The singer removed all of her make-up during a powerful rendition of her single Thursday at this year’s award ceremony.
The BRIT Awards is always one of the biggest nights in UK music, and last night’s ceremony – held at London’s 02 Arena, didn’t disappoint.
Not only did The 1975 win Best Album and then go on to use their acceptance speech to call out misogyny in the music industry, but Jess Glynne also portrayed a powerful message during her moving performance of single, Thursday.
The song opens with the lyrics “I don’t wear makeup on Thursday, I’m sick of covering up,” and so, in response to both that and the growing phenomenon of low self-esteem and depression among girls, Glynne and a team of women removed their make-up live on stage.
It’s a powerful message to portray, and comes just a few weeks after renowned photographer Rankin launched his new series, Selfie Harm, about the impact social media can have on young people.
Speaking about the stunt, Es Devlin – the women behind the stage design – said, “40% of girls who spend over five hours per day on social media show symptoms of depression. By removing every trace of their make-up on stage this evening, Jess, H.E.R and the 70 girls and women who performed with them, make a gesture which we hope will resonate and raise awareness.”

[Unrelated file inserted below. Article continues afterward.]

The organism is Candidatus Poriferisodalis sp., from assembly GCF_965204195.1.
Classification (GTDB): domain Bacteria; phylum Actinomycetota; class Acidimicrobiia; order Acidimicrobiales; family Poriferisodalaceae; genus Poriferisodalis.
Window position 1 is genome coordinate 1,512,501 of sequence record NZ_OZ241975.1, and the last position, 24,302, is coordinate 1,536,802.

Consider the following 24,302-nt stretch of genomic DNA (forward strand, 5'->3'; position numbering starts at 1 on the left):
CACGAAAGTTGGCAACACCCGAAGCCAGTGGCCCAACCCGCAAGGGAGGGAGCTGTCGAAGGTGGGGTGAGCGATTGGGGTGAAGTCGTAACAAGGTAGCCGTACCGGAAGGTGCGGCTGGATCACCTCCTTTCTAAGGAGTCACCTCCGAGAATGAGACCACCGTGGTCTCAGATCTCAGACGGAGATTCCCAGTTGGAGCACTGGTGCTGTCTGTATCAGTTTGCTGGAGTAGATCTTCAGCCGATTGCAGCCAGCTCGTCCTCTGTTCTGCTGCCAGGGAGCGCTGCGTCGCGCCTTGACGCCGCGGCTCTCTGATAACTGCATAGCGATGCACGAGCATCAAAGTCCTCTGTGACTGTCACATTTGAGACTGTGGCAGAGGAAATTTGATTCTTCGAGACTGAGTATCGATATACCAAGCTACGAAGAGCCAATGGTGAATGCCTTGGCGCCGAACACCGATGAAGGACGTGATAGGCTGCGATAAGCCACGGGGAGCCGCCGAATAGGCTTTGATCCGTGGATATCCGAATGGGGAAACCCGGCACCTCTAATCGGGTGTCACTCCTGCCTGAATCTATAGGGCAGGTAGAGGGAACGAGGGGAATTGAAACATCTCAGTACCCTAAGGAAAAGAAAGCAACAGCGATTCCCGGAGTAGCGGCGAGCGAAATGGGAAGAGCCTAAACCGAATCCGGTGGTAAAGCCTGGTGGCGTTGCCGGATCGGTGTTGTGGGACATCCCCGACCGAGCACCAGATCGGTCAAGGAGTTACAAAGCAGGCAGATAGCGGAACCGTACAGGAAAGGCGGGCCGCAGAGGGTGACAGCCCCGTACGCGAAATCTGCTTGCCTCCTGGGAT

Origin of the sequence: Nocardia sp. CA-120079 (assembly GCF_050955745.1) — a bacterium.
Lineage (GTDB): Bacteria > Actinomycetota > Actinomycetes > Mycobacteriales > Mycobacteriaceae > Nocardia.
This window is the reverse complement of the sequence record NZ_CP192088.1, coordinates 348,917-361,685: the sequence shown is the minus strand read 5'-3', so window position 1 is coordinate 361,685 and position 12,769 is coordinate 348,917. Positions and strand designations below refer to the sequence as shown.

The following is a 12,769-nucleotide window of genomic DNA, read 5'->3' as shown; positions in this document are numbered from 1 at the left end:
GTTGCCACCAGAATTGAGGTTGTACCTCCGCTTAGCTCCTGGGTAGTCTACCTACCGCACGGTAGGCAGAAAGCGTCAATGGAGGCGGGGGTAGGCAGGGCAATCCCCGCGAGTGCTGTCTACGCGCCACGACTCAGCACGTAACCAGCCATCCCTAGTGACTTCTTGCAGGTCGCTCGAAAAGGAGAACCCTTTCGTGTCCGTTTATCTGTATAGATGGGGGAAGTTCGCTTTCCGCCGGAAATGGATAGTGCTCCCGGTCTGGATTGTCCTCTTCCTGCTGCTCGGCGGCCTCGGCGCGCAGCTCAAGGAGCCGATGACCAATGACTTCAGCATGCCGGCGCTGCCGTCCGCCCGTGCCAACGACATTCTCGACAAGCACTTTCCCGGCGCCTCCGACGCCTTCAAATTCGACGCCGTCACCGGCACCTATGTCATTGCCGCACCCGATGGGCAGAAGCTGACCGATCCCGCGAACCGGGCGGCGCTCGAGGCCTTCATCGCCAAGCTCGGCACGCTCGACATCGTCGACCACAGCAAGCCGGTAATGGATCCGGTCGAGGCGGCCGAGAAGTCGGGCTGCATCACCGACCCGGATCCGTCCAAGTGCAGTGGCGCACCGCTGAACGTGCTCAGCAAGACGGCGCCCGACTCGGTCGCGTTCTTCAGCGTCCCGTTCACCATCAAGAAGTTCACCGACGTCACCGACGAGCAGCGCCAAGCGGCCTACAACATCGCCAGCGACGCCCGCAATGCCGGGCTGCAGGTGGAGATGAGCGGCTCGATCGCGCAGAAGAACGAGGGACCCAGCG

Judging by the reaction on Twitter, that message was received loud and clear – but the other thing people were desperate to know was what cleanser was being used. The answer? Votary Rose Geranium and Apricot Cleansing Oil, £45.
A 100% natural brand, Votary is the brain child of British make-up artist Arabella Preston. It harnesses the power of plant oils and active ingredients, and the result is a selection of highly efficacious products suitable for all skin types that work to soothe, nourish and hydrate skin.
The lead up was just as important as the performance itself and multiple rehersals meant make-up had to be removed over and over again. Speaking about that and the performance itself, choreographer Lynne Page, said, “We wanted to be brave and show a stage of full, clean faces on live TV to say enough is enough.”
“To do that I needed a way that I could rehearse the removal over and over again and not hurt our performers’ skin,” she contines. “I have been using Votary Cleansing Oil every night for the last to years and knew very well how efficient it is at getting every scrap of make-up off in a simple way. It’s allowed me to pull of both Es’ and Jess’ vision.”
Main image: Getty